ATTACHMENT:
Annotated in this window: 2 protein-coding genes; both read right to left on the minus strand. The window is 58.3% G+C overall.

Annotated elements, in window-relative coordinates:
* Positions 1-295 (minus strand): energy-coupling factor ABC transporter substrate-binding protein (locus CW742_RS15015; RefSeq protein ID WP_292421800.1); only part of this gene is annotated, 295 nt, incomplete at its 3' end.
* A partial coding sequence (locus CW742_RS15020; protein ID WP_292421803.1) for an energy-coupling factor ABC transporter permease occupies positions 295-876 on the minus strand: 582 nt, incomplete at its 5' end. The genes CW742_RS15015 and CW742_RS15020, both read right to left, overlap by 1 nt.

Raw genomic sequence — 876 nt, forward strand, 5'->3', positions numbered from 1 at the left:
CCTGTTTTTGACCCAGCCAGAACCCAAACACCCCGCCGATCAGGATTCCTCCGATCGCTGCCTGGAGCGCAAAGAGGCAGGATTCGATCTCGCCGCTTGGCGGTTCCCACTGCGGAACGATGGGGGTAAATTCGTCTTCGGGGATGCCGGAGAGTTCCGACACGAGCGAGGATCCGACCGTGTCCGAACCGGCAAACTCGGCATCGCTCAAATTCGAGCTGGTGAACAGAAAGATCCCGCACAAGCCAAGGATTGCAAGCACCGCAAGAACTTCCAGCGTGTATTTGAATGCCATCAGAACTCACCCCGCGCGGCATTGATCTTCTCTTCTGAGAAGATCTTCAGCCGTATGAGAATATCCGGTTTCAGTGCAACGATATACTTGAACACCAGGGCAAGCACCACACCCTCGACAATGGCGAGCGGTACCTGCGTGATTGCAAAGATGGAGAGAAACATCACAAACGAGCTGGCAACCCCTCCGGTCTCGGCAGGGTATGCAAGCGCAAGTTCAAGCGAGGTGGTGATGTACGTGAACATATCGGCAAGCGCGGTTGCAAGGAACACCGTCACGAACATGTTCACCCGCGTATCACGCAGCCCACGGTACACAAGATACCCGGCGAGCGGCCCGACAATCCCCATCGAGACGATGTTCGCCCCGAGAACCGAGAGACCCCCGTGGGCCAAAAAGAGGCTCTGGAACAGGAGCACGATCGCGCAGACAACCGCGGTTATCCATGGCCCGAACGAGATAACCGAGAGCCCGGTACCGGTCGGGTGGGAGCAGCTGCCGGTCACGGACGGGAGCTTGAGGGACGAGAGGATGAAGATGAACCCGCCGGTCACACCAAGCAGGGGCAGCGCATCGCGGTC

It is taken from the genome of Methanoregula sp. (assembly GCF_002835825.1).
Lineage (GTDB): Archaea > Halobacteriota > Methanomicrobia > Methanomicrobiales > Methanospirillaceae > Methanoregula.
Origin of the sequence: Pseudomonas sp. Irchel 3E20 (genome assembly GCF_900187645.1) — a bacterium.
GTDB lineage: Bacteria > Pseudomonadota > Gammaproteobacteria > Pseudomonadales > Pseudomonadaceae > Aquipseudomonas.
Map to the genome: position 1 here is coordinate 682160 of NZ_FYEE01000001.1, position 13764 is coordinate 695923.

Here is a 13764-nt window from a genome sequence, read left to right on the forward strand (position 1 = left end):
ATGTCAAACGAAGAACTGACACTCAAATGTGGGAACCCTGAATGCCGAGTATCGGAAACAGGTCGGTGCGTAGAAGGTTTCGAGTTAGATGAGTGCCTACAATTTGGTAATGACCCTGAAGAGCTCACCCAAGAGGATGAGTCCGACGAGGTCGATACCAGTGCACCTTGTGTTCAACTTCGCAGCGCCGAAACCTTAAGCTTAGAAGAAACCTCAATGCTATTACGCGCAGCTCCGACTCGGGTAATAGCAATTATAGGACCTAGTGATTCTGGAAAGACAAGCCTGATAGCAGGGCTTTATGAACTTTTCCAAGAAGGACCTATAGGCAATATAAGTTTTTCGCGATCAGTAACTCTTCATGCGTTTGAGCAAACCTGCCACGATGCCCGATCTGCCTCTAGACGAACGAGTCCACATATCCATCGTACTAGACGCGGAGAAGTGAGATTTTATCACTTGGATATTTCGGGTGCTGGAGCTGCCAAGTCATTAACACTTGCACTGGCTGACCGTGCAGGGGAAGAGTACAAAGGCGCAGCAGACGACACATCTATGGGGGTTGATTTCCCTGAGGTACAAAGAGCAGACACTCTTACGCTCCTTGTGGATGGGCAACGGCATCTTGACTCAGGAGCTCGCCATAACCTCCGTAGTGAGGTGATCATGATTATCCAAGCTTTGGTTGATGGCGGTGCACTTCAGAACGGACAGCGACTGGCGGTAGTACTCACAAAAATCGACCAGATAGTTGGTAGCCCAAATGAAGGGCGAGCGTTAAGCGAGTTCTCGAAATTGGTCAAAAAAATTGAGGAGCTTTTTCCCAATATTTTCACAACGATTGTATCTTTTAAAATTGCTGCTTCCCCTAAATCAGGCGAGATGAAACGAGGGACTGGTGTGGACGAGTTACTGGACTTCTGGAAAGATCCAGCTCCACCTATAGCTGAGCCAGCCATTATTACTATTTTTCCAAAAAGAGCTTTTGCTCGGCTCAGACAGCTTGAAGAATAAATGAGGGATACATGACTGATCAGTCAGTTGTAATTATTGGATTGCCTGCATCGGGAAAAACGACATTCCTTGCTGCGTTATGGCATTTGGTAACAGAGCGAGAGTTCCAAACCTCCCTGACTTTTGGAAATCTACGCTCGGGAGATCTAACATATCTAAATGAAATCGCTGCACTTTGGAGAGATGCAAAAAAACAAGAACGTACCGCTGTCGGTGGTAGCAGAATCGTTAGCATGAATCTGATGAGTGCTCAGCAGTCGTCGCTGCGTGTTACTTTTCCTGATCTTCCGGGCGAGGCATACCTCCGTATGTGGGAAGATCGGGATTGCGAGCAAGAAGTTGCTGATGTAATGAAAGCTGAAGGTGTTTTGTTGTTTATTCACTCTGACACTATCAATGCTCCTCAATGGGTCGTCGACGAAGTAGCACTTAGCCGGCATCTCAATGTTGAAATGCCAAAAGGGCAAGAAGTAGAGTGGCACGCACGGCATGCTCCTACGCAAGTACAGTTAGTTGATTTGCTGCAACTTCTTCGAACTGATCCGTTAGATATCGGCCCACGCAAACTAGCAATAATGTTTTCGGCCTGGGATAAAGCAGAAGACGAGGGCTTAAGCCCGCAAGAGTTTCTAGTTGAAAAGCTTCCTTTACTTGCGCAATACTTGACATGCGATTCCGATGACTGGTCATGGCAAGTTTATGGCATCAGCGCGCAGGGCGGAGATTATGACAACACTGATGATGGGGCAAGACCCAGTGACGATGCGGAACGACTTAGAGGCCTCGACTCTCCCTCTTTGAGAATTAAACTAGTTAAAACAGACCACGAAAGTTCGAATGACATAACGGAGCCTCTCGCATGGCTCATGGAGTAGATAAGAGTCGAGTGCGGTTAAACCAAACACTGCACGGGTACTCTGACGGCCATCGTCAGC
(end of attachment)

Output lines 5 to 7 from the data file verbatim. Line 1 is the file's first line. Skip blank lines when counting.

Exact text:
Raw genomic sequence — 876 nt, forward strand, 5'->3', positions numbered from 1 at the left:
CCTGTTTTTGACCCAGCCAGAACCCAAACACCCCGCCGATCAGGATTCCTCCGATCGCTGCCTGGAGCGCAAAGAGGCAGGATTCGATCTCGCCGCTTGGCGGTTCCCACTGCGGAACGATGGGGGTAAATTCGTCTTCGGGGATGCCGGAGAGTTCCGACACGAGCGAGGATCCGACCGTGTCCGAACCGGCAAACTCGGCATCGCTCAAATTCGAGCTGGTGAACAGAAAGATCCCGCACAAGCCAAGGATTGCAAGCACCGCAAGAACTTCCAGCGTGTATTTGAATGCCATCAGAACTCACCCCGCGCGGCATTGATCTTCTCTTCTGAGAAGATCTTCAGCCGTATGAGAATATCCGGTTTCAGTGCAACGATATACTTGAACACCAGGGCAAGCACCACACCCTCGACAATGGCGAGCGGTACCTGCGTGATTGCAAAGATGGAGAGAAACATCACAAACGAGCTGGCAACCCCTCCGGTCTCGGCAGGGTATGCAAGCGCAAGTTCAAGCGAGGTGGTGATGTACGTGAACATATCGGCAAGCGCGGTTGCAAGGAACACCGTCACGAACATGTTCACCCGCGTATCACGCAGCCCACGGTACACAAGATACCCGGCGAGCGGCCCGACAATCCCCATCGAGACGATGTTCGCCCCGAGAACCGAGAGACCCCCGTGGGCCAAAAAGAGGCTCTGGAACAGGAGCACGATCGCGCAGACAACCGCGGTTATCCATGGCCCGAACGAGATAACCGAGAGCCCGGTACCGGTCGGGTGGGAGCAGCTGCCGGTCACGGACGGGAGCTTGAGGGACGAGAGGATGAAGATGAACCCGCCGGTCACACCAAGCAGGGGCAGCGCATCGCGGTC

It is taken from the genome of Methanoregula sp. (assembly GCF_002835825.1).